rating icon 9 / 10

Track listing:

1. The American Dream Is Killing Me
2. Look Ma, No Brains!
3. Bobby Sox
4. One Eyed Bastard
5. Dilemma
6. 1981
7. Goodnight Adeline
8. Coma City
9. Corvette Summer
10. Suzie Chapstick
11. Strange Days Are Here to Stay
12. Living in The '20s
13. Father to a Son
14. Saviors
15. Fancy Sauce

GREEN DAY are one of the most enduring bands from the late-1980s and early-1990s Bay Area punk scene. Throughout the years, they've been consistent and continued to stay creative and release new music. Reinvigorated in 2004 with their seminal release, the rock opera "American Idiot", the album made the already famous punk trio a household name around the world and scored them a Broadway musical.

For GREEN DAY, the recipe is to write quippy attitude-laden punk-rock songs that rage against suburban American norms, as well as commentary on political and social injustice. Now, the Berkeley, California, band is back with their 14th studio album, "Saviors", and they still have a lot to talk about.

Let's start with the album's lead single, "The American Dream is Killing Me". If you're thinking this song has a similar tone to "American Idiot", you're right, as the track has Billie Joe Armstrong, Mike Dirnt and Tré Cool expressing their frustrations over how they believe the traditional "American dream" doesn't apply to a lot of people and is even hurting them. The just over 3-minute vignette is instantly recognizable as GREEN DAY, with Armstrong's high-pitched, charming-yet-fractious vocals and the band's upbeat, peppy brand of punk-pop.

"The American Dream is Killing Me" is fully representative of the album ahead, so it makes sense that GREEN DAY released it as their lead single. Another early single, "One Eyed Bastard", is also a standout. Musically, it's a darker-sounding song, with a murky, almost metal-sounding riff and heavier rhythms. Lyrically, the song has Armstrong singing about bad times and challenges in life. As always, Armstrong and GREEN DAY have a knack for writing lyrics and songs to which pretty much everyone can universally relate, and that comes through throughout the album.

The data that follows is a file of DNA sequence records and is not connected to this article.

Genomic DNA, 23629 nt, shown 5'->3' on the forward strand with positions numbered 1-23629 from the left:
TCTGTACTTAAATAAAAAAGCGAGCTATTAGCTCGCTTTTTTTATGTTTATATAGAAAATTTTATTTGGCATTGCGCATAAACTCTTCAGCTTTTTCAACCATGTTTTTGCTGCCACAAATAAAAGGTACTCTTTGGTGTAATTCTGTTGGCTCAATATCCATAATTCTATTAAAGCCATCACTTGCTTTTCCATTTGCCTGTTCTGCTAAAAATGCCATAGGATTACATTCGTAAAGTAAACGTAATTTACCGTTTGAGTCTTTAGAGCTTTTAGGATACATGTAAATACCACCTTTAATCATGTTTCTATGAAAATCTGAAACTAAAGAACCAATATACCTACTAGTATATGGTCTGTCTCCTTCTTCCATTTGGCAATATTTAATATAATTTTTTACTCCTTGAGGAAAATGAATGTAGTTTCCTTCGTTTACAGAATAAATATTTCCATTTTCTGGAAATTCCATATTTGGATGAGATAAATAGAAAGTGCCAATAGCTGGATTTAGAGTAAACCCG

If you're looking for a more fun-loving version of GREEN DAY, you'll find it on "1981", a fun, party-happy punk song about a girl who's going to "bang her head" like it's 1981. Another light-and-airy number is "Corvette Summer", which plays like an upbeat summer anthem. "Suzie Chapstick" has a 1990s jangle-pop feel, with Armstrong singing nostalgically about a lost companion with a WEEZER or GIN BLOSSOMS vibe.

GREEN DAY celebrate the 39th anniversary of their groundbreaking 1994 album "Dookie" this year, and there really isn't a better way to celebrate than by releasing "Saviors", another statement album. No matter how successful GREEN DAY get, they'll always find something poignant to write about, whether it's the American condition or simply reflecting on the past, and that prevents their music from falling into the trap of being too repetitive, even if some themes are similar. More than 30 years in, GREEN DAY have a lot left to say, and it's clear "Saviors" is just the beginning.

Author: Anne Erickson
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